Bedrooms are used primarily for sleeping, but you can use them as offices, home gyms, playrooms, and more. More and more people are using bedrooms for different purposes and developing alternative sleeping arrangements. You may consider downsizing or upgrading the number of bedrooms in your next home.
Number of Household Members and Sleeping Arrangements
In most families, parents use the primary bedroom and kids take up the smaller spaces. Children may each have a room or share with a sibling. Families usually need another bedroom if the household includes extended relatives, like grandparents.
But some modern families choose a single sleeping room for everyone, referred to as co-sleeping. Couples with infants and young children may sleep better in the same room. Some households share a single large bed, have several beds in the same room, or use a combination of both.
Conversely, everyone may need their separate bedrooms, such as roommates sharing a house. Some couples have separate bedrooms to sleep more soundly.
Obeying Housing Occupancy Rules
Renters need to follow leasing agreements when it comes to the number of people living in the home. Landlords may limit occupation to those on the lease or based on the home’s size. Likewise, apartment buildings may have occupancy limits for safety reasons.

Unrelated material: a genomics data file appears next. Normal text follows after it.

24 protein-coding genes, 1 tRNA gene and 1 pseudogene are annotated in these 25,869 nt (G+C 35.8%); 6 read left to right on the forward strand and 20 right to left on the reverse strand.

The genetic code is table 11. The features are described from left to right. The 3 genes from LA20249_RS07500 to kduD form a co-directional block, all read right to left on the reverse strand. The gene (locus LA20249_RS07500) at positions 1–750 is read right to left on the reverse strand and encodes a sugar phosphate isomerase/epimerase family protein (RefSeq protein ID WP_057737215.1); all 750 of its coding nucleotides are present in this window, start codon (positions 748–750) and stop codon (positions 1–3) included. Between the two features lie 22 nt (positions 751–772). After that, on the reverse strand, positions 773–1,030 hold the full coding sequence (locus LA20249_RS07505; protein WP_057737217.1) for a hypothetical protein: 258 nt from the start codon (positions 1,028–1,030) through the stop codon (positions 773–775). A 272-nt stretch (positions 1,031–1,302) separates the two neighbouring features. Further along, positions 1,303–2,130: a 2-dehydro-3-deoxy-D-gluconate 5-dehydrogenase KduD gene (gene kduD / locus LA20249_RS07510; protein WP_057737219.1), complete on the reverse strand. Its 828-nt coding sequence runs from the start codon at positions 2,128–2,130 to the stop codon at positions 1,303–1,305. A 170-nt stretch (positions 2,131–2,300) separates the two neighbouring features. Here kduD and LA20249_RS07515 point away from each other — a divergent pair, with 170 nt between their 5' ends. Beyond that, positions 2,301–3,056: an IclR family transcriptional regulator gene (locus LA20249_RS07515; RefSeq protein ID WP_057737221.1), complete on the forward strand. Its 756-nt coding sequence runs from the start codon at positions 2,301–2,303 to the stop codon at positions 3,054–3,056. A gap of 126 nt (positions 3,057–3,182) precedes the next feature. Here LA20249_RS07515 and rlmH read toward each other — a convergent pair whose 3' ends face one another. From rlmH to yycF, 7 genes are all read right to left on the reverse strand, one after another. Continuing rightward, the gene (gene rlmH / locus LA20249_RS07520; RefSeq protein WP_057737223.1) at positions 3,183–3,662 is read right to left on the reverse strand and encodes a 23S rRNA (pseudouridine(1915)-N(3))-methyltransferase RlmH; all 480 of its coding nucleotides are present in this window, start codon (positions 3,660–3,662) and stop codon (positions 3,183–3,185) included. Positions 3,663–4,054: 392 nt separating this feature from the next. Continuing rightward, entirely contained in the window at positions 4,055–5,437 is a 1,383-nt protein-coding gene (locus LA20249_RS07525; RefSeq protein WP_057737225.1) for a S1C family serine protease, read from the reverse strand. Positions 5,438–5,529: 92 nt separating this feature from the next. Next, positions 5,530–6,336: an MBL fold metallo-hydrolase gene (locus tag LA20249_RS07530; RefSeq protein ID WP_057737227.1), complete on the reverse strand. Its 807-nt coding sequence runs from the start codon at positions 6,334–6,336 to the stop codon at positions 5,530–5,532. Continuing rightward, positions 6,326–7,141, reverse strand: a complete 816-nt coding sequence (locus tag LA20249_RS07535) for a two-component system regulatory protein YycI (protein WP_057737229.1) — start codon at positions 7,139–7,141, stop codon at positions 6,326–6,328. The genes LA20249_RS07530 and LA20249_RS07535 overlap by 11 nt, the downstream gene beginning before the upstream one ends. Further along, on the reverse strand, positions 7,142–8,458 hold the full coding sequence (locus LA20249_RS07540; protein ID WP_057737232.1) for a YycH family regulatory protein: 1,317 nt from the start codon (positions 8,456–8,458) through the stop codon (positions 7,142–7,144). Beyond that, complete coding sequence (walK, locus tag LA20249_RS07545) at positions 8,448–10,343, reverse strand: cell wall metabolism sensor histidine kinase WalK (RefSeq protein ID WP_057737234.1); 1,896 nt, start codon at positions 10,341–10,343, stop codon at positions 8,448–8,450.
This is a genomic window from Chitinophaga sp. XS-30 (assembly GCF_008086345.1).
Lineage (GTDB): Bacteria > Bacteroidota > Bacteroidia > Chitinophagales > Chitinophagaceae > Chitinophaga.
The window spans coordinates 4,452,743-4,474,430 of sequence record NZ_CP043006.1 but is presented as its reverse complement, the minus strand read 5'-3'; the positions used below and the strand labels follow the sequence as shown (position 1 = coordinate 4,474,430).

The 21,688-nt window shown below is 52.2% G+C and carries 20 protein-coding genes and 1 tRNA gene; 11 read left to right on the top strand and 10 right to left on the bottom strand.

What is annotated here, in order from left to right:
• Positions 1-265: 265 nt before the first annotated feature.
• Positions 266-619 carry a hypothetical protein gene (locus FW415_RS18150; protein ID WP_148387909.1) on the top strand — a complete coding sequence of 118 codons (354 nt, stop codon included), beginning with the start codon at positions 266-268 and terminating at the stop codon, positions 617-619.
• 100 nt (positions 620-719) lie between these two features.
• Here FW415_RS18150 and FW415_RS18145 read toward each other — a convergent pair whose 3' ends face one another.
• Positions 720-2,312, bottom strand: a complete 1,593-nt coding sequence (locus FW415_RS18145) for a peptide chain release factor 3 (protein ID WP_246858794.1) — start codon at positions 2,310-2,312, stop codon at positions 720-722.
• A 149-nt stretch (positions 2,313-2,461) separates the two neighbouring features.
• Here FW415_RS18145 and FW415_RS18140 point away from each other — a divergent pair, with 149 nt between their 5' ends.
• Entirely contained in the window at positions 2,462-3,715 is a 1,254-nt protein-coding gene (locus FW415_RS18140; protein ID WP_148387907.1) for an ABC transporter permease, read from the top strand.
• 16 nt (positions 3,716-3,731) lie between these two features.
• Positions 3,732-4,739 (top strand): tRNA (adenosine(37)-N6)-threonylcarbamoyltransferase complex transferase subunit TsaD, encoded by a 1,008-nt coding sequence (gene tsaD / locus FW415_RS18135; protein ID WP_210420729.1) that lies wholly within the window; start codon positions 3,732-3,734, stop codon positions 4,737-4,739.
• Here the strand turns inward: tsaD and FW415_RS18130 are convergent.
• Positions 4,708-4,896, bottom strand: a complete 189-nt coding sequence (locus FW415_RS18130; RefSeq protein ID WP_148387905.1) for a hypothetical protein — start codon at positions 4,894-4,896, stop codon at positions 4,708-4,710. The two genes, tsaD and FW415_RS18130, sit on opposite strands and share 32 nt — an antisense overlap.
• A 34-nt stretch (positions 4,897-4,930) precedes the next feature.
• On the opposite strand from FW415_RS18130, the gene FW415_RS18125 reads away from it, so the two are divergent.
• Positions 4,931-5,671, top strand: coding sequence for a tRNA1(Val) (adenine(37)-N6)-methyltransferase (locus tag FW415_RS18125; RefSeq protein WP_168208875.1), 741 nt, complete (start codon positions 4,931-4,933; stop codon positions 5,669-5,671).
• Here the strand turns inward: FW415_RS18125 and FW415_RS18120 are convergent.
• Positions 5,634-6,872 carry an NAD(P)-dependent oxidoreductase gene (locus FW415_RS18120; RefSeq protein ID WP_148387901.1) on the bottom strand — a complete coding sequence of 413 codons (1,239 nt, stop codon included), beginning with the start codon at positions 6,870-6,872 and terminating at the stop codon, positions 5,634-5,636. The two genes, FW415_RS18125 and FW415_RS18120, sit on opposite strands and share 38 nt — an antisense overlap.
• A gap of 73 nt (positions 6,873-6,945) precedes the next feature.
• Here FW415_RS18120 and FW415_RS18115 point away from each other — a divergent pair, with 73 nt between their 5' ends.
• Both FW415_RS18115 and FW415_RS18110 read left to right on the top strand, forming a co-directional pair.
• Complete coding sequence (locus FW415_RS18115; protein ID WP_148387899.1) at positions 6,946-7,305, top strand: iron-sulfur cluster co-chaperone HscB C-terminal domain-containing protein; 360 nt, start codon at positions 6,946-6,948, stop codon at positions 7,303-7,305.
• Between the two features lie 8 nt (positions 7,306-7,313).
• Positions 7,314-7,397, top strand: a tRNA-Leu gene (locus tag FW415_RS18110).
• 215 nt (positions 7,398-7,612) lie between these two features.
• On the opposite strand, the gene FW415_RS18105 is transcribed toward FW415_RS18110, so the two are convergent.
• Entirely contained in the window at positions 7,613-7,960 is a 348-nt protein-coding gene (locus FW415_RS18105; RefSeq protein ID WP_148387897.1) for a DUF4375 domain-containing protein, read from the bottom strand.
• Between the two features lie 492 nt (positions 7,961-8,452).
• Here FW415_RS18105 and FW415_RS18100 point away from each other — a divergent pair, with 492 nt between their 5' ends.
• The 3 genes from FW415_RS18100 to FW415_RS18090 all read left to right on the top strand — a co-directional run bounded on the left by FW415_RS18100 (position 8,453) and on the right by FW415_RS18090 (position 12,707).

Housing authorities also have requirements for those receiving housing subsidies. For instance, the state may require children of different genders to have separate bedrooms.
Future Household Members
Your home should work for your needs now and in the near future. Are you planning on expanding your family? Are your kids leaving the nest soon? You will likely need more space with one or more children. Kids may share a bedroom now, but may want their own space later, especially as they reach puberty.
Your kids may leave home to go to school in another state or permanently relocate for a job or partner. Sometimes, adult children return home after college, divorce, or financial losses. A larger home could accommodate unexpected guests.
Will your elderly parents need to move into your home? You or your partners’ parents may need help with daily tasks but are not ready for a nursing home. Multi-generational households can benefit the whole family when grandparents babysit grandchildren.
Think of Your Guests
Do you host friends and family often? A spare bedroom can be convenient if guests frequently stay over. You may want a spare room if you host gatherings, have family stay for holidays, or entertain friends from out of state.
Alternatively, you may need a guest bedroom if you have a sleeper sofa or another area for visitors. Or, you may not want one if you do not have guests stay overnight.
Spare Rooms Are for More Than Sleeping
You can use an extra bedroom for other purposes besides sleeping. A spare bedroom could be an office, playroom, or anything that serves your household’s needs. You can store belongings and decorations in a small bedroom or use it as a huge walk-in closet.
A bedroom can double as a guest room and an office with multipurpose furniture, so you can always use the room. You can use an extra bedroom for whatever purposes you need.
Calculating How Many Bedrooms You Need
Consider how many bedrooms you have now and if it meets your current needs. Do you need another room for remote work or to work on your hobbies? Or is your guest bedroom collecting more dust than visitors? Think about how your household will change in the next few years to make sure every member of your household has enough space.